There are three main factors that determine latency in the ITAS. The first factor is the time required for the wireless system to sniff out available target modules and to bond one module to another. Bonding typically takes several seconds but should only be necessary at the beginning of a session. Some power-saving strategies, however, terminate and restart sessions frequently. While making sessions persistent minimizes the time required for bonding, it increases the power consumption and limits the operational time available in battery-powered devices. The second factor is the time required for processing information within each module before it is ready to be transferred to the next module in the chain. The ITAS reduces processing delays by distributing intelligence across all of the modules. This allows decisions about user intent to made as close as possible to the source of the information upon which the decision is based. For instance, each of the accessors shown in
Obsolescence is one of the main economic driving forces of the computer industry. Potential users of the ITAS such as disabled and aging people do not have the resources to continually purchase new equipment. ITAS has been designed from the beginning with the goal of making each functional module immune to obsolescence. There are several strategies for achieving this goal. One strategy is using natural human language to pass commands from one accessor to another. The word “on,” for example, has the same meaning regardless of the type of accessor that generates or receives it. Word meaning is also independent of the order in which accessors are cascaded. Another strategy is encapsulating specialized functions within individual accessors. A speech accessor, for instance, uses a microphone to detect speech and outputs textual commands and content. The internal operation of the speech accessor is immaterial to the ITAS as long as all command words are consistent with the ITAS corpus. The IMNIP in a speech accessor translates spoken user commands into ITAS words. Spoken words that do not match the ITAS corpus may be optionally discarded or passed on for interpretation by a higher-level accessor or ITAP.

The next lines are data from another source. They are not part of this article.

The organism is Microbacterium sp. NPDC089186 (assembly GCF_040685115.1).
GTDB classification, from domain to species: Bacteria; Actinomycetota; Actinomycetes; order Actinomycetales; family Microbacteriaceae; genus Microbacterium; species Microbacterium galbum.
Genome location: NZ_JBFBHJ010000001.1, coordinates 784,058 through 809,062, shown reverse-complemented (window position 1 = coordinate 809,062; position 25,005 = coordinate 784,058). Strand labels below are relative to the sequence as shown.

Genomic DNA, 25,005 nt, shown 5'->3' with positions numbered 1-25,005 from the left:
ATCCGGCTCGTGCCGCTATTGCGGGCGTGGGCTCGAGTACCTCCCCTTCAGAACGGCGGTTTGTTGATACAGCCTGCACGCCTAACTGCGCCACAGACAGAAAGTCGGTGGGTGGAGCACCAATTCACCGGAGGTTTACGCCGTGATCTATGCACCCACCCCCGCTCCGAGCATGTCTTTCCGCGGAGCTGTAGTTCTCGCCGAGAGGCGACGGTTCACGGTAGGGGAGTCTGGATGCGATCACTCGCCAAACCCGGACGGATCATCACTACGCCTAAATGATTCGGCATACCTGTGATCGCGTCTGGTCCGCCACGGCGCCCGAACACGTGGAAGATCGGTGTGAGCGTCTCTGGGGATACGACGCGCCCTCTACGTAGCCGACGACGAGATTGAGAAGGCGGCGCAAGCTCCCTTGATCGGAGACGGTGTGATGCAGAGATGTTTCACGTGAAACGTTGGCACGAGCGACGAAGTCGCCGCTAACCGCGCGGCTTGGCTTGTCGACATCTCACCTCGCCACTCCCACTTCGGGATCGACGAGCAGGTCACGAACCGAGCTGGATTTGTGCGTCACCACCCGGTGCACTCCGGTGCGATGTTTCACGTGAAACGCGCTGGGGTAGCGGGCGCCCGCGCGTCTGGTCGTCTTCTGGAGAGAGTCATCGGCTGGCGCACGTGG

The ITAS communications must support two distinct requirements that cannot be satisfied completely with any one of the currently available wireless protocols. These requirements can be summarized as follows:
The wireless communications industry is still in a state of confusion with several emerging standards vying for domination in each of the identifiable market spaces. This has made it very difficult to choose an optimum communications strategy for the ITAS. It is already clear, however, that no single protocol will satisfy all of the ITAS requirements. While there is a strong temptation to create a new ITAS-specific communications solution, this would limit options for incorporating low-cost, off-the-shelf components and products as they become available. There is also the unresolved question of whether optical techniques (infrared or lasers) or radio frequency techniques might be better for particular applications within the ITAS. There is also the question of whether Ultra Wide Band (UWB) technologies will provide the best overall solution for ITAS in the longer term.
The current version of the ITAS protocol defines the necessary communication functions within the framework of three standards, one wired and two wireless:
The performance advantages of using three standardized communication protocols within the ITAS far outweigh the additional cost and complexity. For example, low-speed user input does not interfere with the screen updates and large web page or data files can be transferred to and from accessors without impacting critically-timed control messages to target devices.
The system is also much more stable since each module performs all processing functions independently and asynchronously. This allows each module to gather available inputs and process the data as quickly as possible without any dependencies on what is happening within other modules. As soon as they are generated, results are placed in an output buffer and transferred to the next module on the very next wireless cycle.
Each of the regions outlined with dashed lines between plural accessor modules in
The ITAS driver performs all of the functions required for selecting the communications mode and managing data transfers.
The same results can be achieved by connecting two accessors 110, 112 through a USB cable as shown in
All ITAS communication functions are inhibited when a USB cable connects an accessor 110 to a non-ITAS computer or IT appliance 120, as depicted in
The process of moving the Node Coordinator to the root accessor in the hierarchically organized ITAS network applies regardless of whether or not all of the intermediate levels are present.
In a fully configured ITAS, the Node Coordinator will normally reside in the shared resource ITAP (see level 5 in